The AC Neilsen finding this morning that Labor maintains a comfortable lead over the Coalition Government will have surprised no-one, except perhaps The Australian’s Dennis Shanahan.

The two-party preferred finding of 42% to 58% was just marginally higher than the last Morgan poll reported in Crikey on Friday and is in line with the latest results from the other two national pollsters Newspoll and Galaxy. Every poll by every one of these pollsters this year has given Labor a majority of the two-party preferred vote and there is as yet no sign of any real rally in the fortunes of the Coalition.

John Howard and his team need to get a hurry on because the average gap measured by the polling quartet is 13 percentage points – 43.4% to 56.6%.

Two Party Vote

Pollster

Coalition

Labor

Morgan

42.5%

57.5%

AC Nielsen

42.0%

58.0%

Galaxy

45.0%

55.0%

Newspoll

44.0%

56.0%

4 Polls Average

43.4%

56.6%

One thing that should not be overlooked before writing off the Coalition’s chance is that Labor needs to do much better than 50:50 to end up as the government. The vagaries of electoral boundaries require a two-party preferred share of around 51.5%.

Meanwhile, a Coalition gain of nearly five percentage points is what Newspoll shows the Keating Labor Government managed to secure in the last month back in 1993 to gain “the sweetest victory of all” which was another way of saying “the victory Labor did not expect to get”.

In 1996 and 1998 there was virtually no change during the period of the campaign proper. The election of 2001 saw the Howard team begin the last month with a massive lead of 13 percentage points that was whittled away by polling day to an eventual winning margin of two points.

In 2004, Newspoll had the Coalition and Labor level pegging at 50:50 a month out, with the eventual two-party-preferred figure of 52.8 to 47.2 the result of a Coalition gain during the campaign of 2.8 points.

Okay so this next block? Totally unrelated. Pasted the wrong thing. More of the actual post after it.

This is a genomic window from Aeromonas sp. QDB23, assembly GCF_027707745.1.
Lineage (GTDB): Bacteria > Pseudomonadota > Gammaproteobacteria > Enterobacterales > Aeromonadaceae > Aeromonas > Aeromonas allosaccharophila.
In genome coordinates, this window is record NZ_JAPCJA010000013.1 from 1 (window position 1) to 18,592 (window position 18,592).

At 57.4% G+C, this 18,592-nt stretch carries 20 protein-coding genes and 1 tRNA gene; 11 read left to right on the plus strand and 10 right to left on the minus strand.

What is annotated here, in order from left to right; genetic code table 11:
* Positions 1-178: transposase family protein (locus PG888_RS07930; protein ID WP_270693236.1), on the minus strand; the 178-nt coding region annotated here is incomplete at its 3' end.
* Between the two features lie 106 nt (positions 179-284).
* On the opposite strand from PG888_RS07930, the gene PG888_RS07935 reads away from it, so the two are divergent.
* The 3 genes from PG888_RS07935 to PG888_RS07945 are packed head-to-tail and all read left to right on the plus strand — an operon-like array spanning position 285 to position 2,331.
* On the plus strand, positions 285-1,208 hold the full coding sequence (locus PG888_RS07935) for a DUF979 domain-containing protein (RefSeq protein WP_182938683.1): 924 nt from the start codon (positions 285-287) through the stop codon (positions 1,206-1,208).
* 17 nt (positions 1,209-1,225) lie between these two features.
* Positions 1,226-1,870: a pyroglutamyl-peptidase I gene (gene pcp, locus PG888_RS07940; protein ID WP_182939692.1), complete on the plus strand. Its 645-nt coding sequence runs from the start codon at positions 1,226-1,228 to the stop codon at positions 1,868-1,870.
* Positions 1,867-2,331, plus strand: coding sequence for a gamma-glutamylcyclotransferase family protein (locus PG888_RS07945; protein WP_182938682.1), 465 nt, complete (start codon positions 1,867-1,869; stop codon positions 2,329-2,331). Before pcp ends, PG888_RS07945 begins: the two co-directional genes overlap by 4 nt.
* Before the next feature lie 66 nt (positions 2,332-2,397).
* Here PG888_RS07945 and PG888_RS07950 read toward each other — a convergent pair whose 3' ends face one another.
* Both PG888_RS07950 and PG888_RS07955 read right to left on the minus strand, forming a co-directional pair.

The Government’s winning vote compared to the prediction a month before:

Election

Prediction

Result

Winner

2004

50.0%

52.8%

Coalition

2001

56.5%

51.0%

Coalition

1998

48.5%

49.0%

Coalition

1996

54.0%

53.7%

Coalition

1993

46.5%

51.4%

Labor

For those who think that the guesstimates of the pollsters of the two-party preferred vote are misleading, based as they normally are on how minor party votes were distributed at the previous election, a study of the difference between the primary votes for Coalition and Labor shows similar difficulties for the Coalition.

The table below shows the difference between the two sides at the end of every month in the election years of 2001 and 2004 and the differences so far this year. Significantly the Coalition primary vote was in front of Labor’s with three months to go before winning in 2001 and 2004. This time it is starting nine percentage points behind.

Difference between Coalition and Labor vote as measured by Newspoll:

 

Date

2001

2004

2007

Last poll in January

2

2

-5

Last poll in February

-6

3

-5

Last poll in March

-9

-5

-18

Last poll in April

-4

1

-11

Last poll in May

1

10

-17

Last poll in June

3

0

-7

Last poll in July

4

3

-9

Last poll in August

0

3

Last poll in September

15

3

Last poll in October

11

Election

5.3

9.1

The one aspect of the last Newspoll that could give Coalition MPs some hope was the improvement in the position of Mr Howard when those polled were asked who would be the better Prime Minister. Last week’s Newspoll had the lead of Kevin Rudd almost disappearing. Not so in this morning’s AC Neilsen version with Rudd leading 49% to 41% with 8% not answering the question.

Coalition members in marginal seats must surely be at panic stations. No wonder Mr Howard is not keen to recall Parliament early to consider the legislation to authorise the takeover of Aboriginal settlements in the Northern Territory. He knows only too well that desperate people are inclined to do desperate things.

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Peter Fray
Peter Fray
Editor-in-chief of Crikey
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